As a noninvasive and "task-free" technique, resting-state functional magnetic resonance imaging (rs-fMRI) has been gradually applied to pre-surgical functional mapping. Independent component analysis (ICA)-based mapping has shown advantage, as no a priori information is required. We developed an automated method for identifying language network in brain tumor subjects using ICA on rs-fMRI. In addition to standard processing strategies, we applied a discriminability-index-based component identification algorithm to identify language networks in three different groups. The results from the training group were validated in an independent group of healthy human subjects. For the testing group, ICA and seed-based correlation were separately computed and the detected language networks were assessed by intra-operative stimulation mapping to verify reliability of application in the clinical setting. Individualized language network mapping could be automatically achieved for all subjects from the two healthy groups except one (19/20, success rate = 95.0%). In the testing group (brain tumor patients), the sensitivity of the language mapping result was 60.9%, which increased to 87.0% (superior to that of conventional seed-based correlation [47.8%]) after extending to a radius of 1 cm. We established an automatic and practical component identification method for rs-fMRI-based pre-surgical mapping and successfully applied it to brain tumor patients.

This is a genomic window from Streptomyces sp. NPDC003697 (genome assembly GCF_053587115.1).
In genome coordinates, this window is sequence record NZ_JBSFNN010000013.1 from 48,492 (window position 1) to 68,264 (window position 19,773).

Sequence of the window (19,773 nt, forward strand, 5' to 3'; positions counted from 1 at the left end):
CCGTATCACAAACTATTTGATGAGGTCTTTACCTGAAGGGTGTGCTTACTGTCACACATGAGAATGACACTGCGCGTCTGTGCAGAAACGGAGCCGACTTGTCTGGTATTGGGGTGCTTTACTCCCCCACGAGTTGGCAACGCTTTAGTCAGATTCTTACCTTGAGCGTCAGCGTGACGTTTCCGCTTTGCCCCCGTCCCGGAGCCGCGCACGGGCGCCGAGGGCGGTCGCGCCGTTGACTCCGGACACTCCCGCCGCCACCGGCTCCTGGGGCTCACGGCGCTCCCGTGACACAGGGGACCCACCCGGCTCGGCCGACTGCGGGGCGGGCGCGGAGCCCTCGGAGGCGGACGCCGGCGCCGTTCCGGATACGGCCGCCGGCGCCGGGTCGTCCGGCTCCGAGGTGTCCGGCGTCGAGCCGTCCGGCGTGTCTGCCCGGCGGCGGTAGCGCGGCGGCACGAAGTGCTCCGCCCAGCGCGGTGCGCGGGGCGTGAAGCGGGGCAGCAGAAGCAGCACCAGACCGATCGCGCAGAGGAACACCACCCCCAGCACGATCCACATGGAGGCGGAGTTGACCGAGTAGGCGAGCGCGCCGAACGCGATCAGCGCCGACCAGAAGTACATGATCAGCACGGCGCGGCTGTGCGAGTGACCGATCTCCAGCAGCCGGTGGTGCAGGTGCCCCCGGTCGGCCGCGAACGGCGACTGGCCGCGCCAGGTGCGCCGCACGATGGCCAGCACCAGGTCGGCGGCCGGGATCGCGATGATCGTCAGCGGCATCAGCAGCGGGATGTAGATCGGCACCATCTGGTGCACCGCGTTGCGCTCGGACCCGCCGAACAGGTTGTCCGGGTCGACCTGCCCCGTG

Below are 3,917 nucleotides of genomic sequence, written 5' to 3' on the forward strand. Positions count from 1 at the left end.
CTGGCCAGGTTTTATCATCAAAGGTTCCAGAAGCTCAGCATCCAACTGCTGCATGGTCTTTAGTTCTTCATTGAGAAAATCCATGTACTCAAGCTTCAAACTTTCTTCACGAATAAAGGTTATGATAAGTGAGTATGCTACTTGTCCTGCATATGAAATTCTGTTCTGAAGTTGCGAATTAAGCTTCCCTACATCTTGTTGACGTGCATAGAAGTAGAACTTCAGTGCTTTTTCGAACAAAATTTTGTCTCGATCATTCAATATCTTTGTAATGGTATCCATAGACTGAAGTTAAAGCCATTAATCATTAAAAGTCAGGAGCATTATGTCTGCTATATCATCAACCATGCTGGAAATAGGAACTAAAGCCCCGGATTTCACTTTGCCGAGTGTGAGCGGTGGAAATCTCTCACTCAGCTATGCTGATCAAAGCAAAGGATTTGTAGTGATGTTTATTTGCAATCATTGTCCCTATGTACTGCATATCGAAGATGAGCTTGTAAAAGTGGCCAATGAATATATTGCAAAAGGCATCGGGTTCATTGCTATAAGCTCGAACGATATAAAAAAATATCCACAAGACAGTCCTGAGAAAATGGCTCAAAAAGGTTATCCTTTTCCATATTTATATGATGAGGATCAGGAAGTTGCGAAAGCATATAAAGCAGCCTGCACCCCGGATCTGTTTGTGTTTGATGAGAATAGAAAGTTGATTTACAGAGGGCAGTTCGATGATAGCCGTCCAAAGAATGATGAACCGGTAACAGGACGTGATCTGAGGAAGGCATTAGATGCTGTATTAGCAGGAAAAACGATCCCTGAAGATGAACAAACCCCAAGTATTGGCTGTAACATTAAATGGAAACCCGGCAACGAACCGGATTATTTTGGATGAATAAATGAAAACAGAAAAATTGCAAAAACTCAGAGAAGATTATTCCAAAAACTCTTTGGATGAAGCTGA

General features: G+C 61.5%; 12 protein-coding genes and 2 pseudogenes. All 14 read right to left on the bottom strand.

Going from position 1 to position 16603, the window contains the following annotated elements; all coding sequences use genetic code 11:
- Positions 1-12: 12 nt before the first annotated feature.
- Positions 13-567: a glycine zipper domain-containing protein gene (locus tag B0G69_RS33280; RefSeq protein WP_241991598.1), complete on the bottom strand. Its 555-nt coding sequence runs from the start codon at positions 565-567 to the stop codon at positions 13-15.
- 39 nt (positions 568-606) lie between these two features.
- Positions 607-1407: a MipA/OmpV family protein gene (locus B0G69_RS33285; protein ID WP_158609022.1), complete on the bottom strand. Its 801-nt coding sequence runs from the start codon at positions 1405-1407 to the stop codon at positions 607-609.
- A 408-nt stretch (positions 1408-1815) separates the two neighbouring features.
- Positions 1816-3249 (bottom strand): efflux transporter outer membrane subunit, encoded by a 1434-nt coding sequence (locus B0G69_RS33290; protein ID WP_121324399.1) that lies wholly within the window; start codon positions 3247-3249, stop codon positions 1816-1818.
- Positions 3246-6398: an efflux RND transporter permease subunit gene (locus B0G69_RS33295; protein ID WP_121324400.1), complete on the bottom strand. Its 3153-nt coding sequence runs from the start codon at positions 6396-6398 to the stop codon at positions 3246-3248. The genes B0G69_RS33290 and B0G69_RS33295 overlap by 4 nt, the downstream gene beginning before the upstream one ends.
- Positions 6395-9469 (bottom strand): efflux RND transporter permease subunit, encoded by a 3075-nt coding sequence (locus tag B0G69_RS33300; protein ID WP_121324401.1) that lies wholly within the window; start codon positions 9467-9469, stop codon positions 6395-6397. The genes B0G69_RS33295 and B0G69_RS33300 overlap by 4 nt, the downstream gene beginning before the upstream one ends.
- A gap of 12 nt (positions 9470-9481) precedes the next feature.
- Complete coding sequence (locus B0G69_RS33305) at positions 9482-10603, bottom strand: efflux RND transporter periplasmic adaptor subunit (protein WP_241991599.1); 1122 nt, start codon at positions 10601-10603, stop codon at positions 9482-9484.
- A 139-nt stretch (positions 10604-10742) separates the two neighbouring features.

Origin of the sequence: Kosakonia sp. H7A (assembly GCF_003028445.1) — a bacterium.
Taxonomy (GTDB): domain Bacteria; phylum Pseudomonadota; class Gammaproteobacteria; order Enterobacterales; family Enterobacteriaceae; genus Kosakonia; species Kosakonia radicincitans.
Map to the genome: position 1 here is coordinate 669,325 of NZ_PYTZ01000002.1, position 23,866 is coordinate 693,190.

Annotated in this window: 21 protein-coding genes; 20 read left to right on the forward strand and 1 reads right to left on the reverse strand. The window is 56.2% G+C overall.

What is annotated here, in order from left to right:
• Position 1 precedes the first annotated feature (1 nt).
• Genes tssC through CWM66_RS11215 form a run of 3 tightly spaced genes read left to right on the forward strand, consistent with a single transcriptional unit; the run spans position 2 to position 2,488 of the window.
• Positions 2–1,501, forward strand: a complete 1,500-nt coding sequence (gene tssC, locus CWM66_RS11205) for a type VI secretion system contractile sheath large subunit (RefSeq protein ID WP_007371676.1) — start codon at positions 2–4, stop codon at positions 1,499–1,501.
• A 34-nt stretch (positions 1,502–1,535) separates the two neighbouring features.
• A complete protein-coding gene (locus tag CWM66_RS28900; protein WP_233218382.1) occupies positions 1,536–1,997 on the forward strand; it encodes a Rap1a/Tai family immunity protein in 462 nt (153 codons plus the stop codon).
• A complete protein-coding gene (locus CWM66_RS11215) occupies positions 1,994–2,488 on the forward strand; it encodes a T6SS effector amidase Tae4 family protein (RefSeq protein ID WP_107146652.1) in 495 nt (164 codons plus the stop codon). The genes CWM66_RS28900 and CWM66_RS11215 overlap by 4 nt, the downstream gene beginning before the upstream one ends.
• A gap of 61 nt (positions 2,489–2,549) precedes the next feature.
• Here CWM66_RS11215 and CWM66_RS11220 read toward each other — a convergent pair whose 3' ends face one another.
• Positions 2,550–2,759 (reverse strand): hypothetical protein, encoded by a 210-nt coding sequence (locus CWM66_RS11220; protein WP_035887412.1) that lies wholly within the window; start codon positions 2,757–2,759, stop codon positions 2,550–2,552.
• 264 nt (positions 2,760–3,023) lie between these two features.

Bibliographical noteFunding Information:
The authors would like to thank our neuropsychologist (Yan Zhou) for the language assessment; the nurses (Qiuyue Wu, Chunmei Li, Ye Wang) for their contribution; the MRI technician (Zhong Yang) for collecting the data, and Jianbing Shi, Geng Xu for technical support in neuronavigation and electrophysiological monitoring. This work was supported by the National Natural Science Foundation of China (No. 81401395) and the National Key Technology R&D Program of China (No. 2014BAI04B05). This work was supported in part by National Institutes of Health (NIH) grants (EB022880, AG041721, AG049371, AG042599).
© 2017 The Author(s).
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